This month, Afghanistan was devastated by four earthquakes in just over a week. Entire villages were wiped out, with more than 3,000 people dead and thousands more wounded. More than 90 per cent of those killed were women and children: a direct effect of the Taliban’s policies restricting the movement of women.
The underwhelming response by the international community is distressing. Afghanistan is already facing an unprecedented humanitarian crisis and more than 90 per cent of the population lives in poverty.
Since the Taliban takeover in 2021, Afghans continue to face crises including hunger, malnutrition, unemployment and natural disasters, as well as targeted bombings of Shias and Hazaras in mosques and schools.
The Doha Agreement between the U.S. and Taliban, which has facilitated the Taliban military takeover and includes secret annexes, did not involve the participation or consent of the Afghan people.
The people of Afghanistan, its diaspora, and those in exile remain unyielding in their resilience. Under the Taliban regime, Afghanistan is not free. Afghans continue to push for self-representation and self-determination.
The definition of “apartheid” in the 1998 Rome Statute of the International Criminal Court only addresses race-based apartheid. The Taliban have labelled the treatment of women “a small matter.” The erasure of Afghan women from society is gender apartheid.
The United Nations legal committee recently met to debate a draft Crimes Against Humanity treaty. The UN must codify gender apartheid in international law.
Restrictions have excluded Afghan women from political, social, and economic participation. The Taliban have recently closed hair and beauty salons, and prohibiting them from working with the UN. Half of the population are denied rights and freedom.
During the Taliban’s first regime between 1996 to 2001, women’s access to education and work was banned.
It has been over two years since girls have been banned from secondary school. December will mark one year since universities have been banned for women.
The Taliban have been arbitrarily detaining women’s rights activists, education activists, and journalists. Matiullah Wesa, a prominent activist for girls’ education, was just released after being detained for 215 days without reason since March.
Imprisoned in their homes and mirroring conditions of solitary confinement, many young girls describe themselves as being “prisoners.” Since the Taliban takeover, there has been an increase in rates of depression and suicide among women.
Afghanistan is known as the “graveyard of empires.” It is a graveyard of thousands of Afghans at unimaginable costs. Under the Taliban, it is a graveyard of desires and futures for Afghan women and girls.
“Bread, Work, Freedom.” Afghan women are at the vanguard of resistance movements against the Taliban regime. They continue to resist and protest against restrictions, despite risks of detention and torture.
Afghan girls are pursuing education in underground schools. Lionhearted teachers running these secret schools are at risk of being arrested. The pursuit of education by these young girls is an embodiment of their unwavering ambitions to learn and fulfill their dreams under any circumstances.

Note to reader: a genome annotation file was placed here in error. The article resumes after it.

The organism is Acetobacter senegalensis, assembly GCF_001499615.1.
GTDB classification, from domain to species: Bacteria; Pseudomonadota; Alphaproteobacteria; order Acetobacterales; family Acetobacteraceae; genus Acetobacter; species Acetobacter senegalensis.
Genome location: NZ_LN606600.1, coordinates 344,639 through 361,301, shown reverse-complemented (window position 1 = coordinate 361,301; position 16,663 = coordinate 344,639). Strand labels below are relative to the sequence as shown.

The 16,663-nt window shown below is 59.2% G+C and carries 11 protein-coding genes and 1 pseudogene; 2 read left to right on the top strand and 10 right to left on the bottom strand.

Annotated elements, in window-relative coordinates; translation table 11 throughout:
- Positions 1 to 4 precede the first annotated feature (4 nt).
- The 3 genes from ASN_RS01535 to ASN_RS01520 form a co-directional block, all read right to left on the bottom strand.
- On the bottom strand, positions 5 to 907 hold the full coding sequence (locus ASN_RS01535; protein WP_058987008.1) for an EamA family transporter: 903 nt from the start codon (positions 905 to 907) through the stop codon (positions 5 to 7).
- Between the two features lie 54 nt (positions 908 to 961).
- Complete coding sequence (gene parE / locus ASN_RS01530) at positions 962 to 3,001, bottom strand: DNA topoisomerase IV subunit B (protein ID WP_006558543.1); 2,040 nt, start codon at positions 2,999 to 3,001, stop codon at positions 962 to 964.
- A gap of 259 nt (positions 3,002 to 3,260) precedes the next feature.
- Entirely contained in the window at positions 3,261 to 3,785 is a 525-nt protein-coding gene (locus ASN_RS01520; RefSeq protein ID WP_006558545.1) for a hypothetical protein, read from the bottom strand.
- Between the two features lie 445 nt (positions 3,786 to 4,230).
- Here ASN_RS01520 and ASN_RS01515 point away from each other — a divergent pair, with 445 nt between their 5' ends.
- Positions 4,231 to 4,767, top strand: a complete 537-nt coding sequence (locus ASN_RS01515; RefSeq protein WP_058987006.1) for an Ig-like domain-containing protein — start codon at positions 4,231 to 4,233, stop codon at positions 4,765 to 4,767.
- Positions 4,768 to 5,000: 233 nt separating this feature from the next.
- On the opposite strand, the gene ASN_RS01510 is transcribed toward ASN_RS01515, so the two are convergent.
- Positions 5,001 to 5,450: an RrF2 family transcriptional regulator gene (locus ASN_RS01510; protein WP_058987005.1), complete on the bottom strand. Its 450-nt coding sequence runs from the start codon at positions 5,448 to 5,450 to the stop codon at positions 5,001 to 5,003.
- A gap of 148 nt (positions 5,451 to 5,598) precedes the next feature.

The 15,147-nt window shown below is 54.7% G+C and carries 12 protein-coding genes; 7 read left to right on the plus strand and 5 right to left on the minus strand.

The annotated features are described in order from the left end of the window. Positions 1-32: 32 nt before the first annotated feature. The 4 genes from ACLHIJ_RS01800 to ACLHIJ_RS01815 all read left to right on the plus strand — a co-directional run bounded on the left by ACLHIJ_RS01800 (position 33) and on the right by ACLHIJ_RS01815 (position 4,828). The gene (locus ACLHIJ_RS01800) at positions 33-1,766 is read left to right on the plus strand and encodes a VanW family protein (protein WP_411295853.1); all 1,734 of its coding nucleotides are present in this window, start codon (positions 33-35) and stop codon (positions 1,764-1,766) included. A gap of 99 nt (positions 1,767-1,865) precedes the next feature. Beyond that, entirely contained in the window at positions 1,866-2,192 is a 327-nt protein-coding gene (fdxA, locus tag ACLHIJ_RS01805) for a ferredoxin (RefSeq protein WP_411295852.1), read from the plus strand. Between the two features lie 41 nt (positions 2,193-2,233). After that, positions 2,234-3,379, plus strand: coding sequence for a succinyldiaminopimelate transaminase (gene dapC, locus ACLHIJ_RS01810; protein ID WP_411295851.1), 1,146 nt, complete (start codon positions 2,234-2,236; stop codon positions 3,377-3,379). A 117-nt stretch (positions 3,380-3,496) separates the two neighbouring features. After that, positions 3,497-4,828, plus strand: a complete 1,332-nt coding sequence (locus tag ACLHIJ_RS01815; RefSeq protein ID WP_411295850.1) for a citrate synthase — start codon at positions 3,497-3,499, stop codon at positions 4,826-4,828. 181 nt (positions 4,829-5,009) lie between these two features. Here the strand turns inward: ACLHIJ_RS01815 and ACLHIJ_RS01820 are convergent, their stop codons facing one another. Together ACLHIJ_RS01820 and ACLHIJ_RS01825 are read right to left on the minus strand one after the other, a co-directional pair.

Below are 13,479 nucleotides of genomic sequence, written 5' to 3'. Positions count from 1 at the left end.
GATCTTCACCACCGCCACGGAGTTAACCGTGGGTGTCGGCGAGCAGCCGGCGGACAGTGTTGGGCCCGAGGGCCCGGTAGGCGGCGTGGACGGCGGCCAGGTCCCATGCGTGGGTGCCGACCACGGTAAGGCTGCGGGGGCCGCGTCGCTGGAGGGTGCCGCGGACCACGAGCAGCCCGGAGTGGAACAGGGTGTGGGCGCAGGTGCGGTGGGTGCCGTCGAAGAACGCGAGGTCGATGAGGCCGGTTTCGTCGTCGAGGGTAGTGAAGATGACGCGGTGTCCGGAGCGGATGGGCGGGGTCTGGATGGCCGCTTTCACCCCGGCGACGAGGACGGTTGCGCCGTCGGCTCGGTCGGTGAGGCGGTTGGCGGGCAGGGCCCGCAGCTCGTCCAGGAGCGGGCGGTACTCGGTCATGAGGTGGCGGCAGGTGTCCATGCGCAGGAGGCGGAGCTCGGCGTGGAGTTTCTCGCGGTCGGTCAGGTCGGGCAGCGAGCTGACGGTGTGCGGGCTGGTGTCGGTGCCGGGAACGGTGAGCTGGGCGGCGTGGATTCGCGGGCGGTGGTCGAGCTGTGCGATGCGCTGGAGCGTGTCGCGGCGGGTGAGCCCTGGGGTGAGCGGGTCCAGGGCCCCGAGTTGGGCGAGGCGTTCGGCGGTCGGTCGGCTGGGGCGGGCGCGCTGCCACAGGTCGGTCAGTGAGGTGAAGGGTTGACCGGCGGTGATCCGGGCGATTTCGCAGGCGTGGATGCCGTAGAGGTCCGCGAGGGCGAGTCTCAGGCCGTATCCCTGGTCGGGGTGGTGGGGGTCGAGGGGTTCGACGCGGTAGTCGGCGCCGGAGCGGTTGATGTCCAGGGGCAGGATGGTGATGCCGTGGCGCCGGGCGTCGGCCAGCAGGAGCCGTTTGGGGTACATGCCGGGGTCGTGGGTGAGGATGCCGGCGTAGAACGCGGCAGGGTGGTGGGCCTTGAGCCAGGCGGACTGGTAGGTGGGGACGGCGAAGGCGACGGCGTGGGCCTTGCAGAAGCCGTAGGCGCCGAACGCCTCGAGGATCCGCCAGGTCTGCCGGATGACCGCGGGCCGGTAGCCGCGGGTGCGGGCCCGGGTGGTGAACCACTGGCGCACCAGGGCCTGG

In an absence of light and an abyss of darkness, there is still hope. Education is not a crime.
Pakistani officials have escalated their violent crackdown on Afghan refugees by arbitrarily detaining, harassing, and torturing them, including children. For years, Pakistan has received millions from countries such as the U.S. and Canada to support Afghan refugees. Yet, many have voiced concerns about their mistreatment and living conditions, struggling to get food, housing, and healthcare.
Pakistan has played a role in the destabilization of Afghanistan by helping to create, support, train, and fund the Taliban as a form of strategic depth. Its army and intelligence agency have provided support in Taliban offensives, as well as sanctuary for Taliban leaders and their families. This has actively contributed to the Afghan refugee crisis.
The UN Human Rights Council recently adopted a new resolution on Afghanistan to create a report by next June on the institutionalized discrimination of human rights and exclusion of women and girls. China and Pakistan opted out of the consensus.
Today, Afghanistan stands as a testament to the resilience of its people in the face of adversity.
The Taliban are not a symbol of freedom. There is nothing Islamic nor of Afghanness about them. This extremist group has committed collective punishment in Panjshir, crimes against humanity, and numerous war crimes against innocent civilians including men, women, children, and the elderly for over two decades. Tajiks, Turkmens, and Uzbeks are being forcefully dispossessed from their homes, while Hazaras continue to face genocide.
The Taliban are not an anti-imperialist resistance group; they are a product of imperialism. They must not be normalized or recognized.
While the world has forsaken Afghanistan, the Taliban continue to repress Afghans. The silence is deafening.
Ferdouse Asefi is an Afghan Canadian PhD candidate in the Department of Sociology at the University of Toronto.